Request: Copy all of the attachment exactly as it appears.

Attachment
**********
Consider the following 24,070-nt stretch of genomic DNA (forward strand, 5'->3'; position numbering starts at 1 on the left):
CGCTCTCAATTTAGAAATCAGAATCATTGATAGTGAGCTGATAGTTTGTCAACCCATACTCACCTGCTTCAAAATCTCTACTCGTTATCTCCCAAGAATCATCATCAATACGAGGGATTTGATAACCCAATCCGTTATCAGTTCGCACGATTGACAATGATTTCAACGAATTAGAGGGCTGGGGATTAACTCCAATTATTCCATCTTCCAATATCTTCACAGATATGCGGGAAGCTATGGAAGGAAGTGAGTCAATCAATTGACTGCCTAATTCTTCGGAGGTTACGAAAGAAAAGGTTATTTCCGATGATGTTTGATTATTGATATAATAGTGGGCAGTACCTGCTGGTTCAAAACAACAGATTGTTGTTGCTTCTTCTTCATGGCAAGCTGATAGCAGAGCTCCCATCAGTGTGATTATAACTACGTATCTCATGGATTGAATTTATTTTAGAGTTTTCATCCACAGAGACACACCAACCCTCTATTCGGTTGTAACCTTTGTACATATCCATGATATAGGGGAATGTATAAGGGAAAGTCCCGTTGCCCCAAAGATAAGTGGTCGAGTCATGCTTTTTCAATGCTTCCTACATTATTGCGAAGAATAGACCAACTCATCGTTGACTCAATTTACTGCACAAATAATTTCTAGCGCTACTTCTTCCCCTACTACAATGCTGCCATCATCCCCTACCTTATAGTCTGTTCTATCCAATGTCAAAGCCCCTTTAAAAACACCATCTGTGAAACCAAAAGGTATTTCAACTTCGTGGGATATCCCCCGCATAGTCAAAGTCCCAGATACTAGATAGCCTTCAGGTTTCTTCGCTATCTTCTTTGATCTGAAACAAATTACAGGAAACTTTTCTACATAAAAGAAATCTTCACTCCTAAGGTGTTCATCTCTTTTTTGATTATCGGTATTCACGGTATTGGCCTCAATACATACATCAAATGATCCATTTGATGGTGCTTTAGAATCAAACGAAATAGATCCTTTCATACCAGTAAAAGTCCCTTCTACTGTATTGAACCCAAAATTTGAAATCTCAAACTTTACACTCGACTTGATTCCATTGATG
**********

Consider the following 24,070-nt stretch of genomic DNA (forward strand, 5'->3'; position numbering starts at 1 on the left):
CGCTCTCAATTTAGAAATCAGAATCATTGATAGTGAGCTGATAGTTTGTCAACCCATACTCACCTGCTTCAAAATCTCTACTCGTTATCTCCCAAGAATCATCATCAATACGAGGGATTTGATAACCCAATCCGTTATCAGTTCGCACGATTGACAATGATTTCAACGAATTAGAGGGCTGGGGATTAACTCCAATTATTCCATCTTCCAATATCTTCACAGATATGCGGGAAGCTATGGAAGGAAGTGAGTCAATCAATTGACTGCCTAATTCTTCGGAGGTTACGAAAGAAAAGGTTATTTCCGATGATGTTTGATTATTGATATAATAGTGGGCAGTACCTGCTGGTTCAAAACAACAGATTGTTGTTGCTTCTTCTTCATGGCAAGCTGATAGCAGAGCTCCCATCAGTGTGATTATAACTACGTATCTCATGGATTGAATTTATTTTAGAGTTTTCATCCACAGAGACACACCAACCCTCTATTCGGTTGTAACCTTTGTACATATCCATGATATAGGGGAATGTATAAGGGAAAGTCCCGTTGCCCCAAAGATAAGTGGTCGAGTCATGCTTTTTCAATGCTTCCTACATTATTGCGAAGAATAGACCAACTCATCGTTGACTCAATTTACTGCACAAATAATTTCTAGCGCTACTTCTTCCCCTACTACAATGCTGCCATCATCCCCTACCTTATAGTCTGTTCTATCCAATGTCAAAGCCCCTTTAAAAACACCATCTGTGAAACCAAAAGGTATTTCAACTTCGTGGGATATCCCCCGCATAGTCAAAGTCCCAGATACTAGATAGCCTTCAGGTTTCTTCGCTATCTTCTTTGATCTGAAACAAATTACAGGAAACTTTTCTACATAAAAGAAATCTTCACTCCTAAGGTGTTCATCTCTTTTTTGATTATCGGTATTCACGGTATTGGCCTCAATACATACATCAAATGATCCATTTGATGGTGCTTTAGAATCAAACGAAATAGATCCTTTCATACCAGTAAAAGTCCCTTCTACTGTATTGAACCCAAAATTTGAAATCTCAAACTTTACACTCGACTTGATTCCATTGATG